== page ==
Today is National Record Store Day and to do my part as a citizen of Vinyl Nation, I went to the new Origami Records shop on Sunset in Echo Park (right next to Two Boots Pizza and the Echo) and bought my first, in years, new –as in not-used– vinyl record: The Greatest by Cat Power.
Kicked off last year in San Francisco and now officially observed the third Saturday of every April, several other Los Angeles record stores are participating in this year’s National Record Store Day, including my favorites Freakbeat in Sherman Oaks, Rockaway in Silver Lake and, of course, Amoeba. Over 700 indie record stores nationwide, and some international ones too, are participating. Special performances, limited edition releases on LP and CD and carnival-esque events are a part of the mix too. Think of it as the anti-Coachella (although they have a presence there too.) A complete list of participating stores and additional info are on their site.
How I joined the Church of Chan after the click-click, pop, hiss…
Regarding Cat Power, I’m a latecomer to the Chan Marshall fold. In the past, I always found her a little too much of a needy-girl whiner. I like my women of rock to be more in the mold of Patti Smith, Debbie Harry, Chrissie Hynde — that is, until I heard Jukebox when it was released at the beginning of last year. It has since been a constant on my life soundtrack, something that I listen to in its entirety, not a-song-here-a-song-there like kids these days like to do thanks to Apple’s dim sum approach to consuming music. I want the whole damned meal and I even saved room for dessert (extra-tracks EPs and special editions.) That’s the beauty of LP vinyl, a format that demands, and rewards, more than a one-song attention span.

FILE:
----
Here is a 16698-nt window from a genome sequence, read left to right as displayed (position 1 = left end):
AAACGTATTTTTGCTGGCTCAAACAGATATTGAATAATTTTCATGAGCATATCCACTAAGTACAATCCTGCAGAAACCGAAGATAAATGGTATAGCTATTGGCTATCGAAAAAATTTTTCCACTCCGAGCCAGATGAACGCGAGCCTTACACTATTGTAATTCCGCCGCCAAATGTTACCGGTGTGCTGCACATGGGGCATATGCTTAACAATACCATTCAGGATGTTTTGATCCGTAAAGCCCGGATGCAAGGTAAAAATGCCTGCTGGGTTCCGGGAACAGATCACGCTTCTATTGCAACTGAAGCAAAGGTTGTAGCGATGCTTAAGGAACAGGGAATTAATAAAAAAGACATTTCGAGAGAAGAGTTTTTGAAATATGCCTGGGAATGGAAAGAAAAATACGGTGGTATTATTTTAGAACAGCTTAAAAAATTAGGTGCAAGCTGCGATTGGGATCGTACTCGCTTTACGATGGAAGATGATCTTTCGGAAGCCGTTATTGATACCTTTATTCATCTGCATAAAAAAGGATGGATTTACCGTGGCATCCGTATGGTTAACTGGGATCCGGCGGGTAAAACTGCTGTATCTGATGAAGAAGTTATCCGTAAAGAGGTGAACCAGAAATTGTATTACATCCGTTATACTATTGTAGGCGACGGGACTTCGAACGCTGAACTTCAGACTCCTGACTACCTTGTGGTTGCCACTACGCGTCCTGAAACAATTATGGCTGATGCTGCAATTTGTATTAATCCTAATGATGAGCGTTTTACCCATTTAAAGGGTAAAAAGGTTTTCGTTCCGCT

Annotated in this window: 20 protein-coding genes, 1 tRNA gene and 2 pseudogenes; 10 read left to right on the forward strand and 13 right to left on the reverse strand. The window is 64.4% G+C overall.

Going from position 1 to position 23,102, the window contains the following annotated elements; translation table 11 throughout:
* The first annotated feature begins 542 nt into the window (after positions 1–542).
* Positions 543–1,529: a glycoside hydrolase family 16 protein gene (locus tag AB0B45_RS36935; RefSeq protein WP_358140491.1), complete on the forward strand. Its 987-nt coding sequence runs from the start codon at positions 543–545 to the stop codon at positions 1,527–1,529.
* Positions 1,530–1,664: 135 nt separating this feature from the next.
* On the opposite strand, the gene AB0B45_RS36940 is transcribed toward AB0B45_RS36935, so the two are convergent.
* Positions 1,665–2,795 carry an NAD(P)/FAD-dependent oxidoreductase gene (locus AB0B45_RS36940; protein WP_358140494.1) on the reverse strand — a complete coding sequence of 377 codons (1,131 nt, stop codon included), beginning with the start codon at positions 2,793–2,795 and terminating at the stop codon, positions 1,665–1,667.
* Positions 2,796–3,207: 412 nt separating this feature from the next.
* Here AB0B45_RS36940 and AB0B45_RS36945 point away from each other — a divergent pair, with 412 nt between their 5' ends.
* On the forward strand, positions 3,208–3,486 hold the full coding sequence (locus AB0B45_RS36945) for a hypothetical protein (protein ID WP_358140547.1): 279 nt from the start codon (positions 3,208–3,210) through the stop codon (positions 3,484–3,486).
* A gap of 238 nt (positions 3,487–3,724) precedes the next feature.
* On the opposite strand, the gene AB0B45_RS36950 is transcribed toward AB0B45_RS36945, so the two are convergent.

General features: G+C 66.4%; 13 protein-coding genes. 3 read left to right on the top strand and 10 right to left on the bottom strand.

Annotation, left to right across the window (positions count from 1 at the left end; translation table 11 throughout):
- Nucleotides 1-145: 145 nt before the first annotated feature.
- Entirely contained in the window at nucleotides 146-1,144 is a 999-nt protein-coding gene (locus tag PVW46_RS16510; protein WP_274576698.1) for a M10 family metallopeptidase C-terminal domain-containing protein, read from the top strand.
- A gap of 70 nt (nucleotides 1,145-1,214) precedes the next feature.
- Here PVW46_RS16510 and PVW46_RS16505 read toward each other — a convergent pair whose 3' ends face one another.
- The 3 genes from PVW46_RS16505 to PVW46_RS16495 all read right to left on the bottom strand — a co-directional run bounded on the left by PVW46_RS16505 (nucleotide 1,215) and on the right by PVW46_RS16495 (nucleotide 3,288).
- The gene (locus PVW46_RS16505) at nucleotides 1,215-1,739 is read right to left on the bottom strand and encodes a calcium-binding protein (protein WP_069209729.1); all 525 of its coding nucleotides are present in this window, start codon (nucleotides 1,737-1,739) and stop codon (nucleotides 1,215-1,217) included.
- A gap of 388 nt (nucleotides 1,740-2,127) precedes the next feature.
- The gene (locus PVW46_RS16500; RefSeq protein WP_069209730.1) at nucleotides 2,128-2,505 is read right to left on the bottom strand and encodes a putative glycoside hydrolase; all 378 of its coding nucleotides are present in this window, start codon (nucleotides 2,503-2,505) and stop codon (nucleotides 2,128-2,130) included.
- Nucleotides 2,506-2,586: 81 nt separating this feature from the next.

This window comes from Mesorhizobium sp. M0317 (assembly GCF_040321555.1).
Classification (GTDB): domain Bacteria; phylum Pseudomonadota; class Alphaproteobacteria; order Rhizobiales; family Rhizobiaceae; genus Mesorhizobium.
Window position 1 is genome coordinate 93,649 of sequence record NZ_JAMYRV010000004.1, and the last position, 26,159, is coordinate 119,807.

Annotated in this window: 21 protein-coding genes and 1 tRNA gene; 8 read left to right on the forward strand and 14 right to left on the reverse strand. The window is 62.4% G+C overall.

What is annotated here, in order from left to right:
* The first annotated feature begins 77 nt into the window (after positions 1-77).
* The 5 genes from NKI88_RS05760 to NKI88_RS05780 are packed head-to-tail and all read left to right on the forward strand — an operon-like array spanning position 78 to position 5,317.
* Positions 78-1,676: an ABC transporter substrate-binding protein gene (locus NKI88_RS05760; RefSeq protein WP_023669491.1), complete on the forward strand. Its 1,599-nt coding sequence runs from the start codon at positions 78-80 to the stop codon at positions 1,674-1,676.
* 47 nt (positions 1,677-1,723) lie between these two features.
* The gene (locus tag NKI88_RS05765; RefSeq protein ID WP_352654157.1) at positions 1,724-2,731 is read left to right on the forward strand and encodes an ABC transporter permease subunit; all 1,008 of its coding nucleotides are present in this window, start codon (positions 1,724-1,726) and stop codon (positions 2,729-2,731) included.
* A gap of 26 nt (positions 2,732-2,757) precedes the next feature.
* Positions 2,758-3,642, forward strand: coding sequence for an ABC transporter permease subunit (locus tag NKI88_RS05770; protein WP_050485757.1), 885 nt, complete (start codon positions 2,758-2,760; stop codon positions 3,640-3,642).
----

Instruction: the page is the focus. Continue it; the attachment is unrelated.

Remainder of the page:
Chan Marshall had a fleeting role in the last year’s movie Blueberry Nights (Norah Jones had the lead) and she looked just like she sounds in her songs– beautifully ravaged and wearily wise. She’s the only thing I remember about the movie, in fact.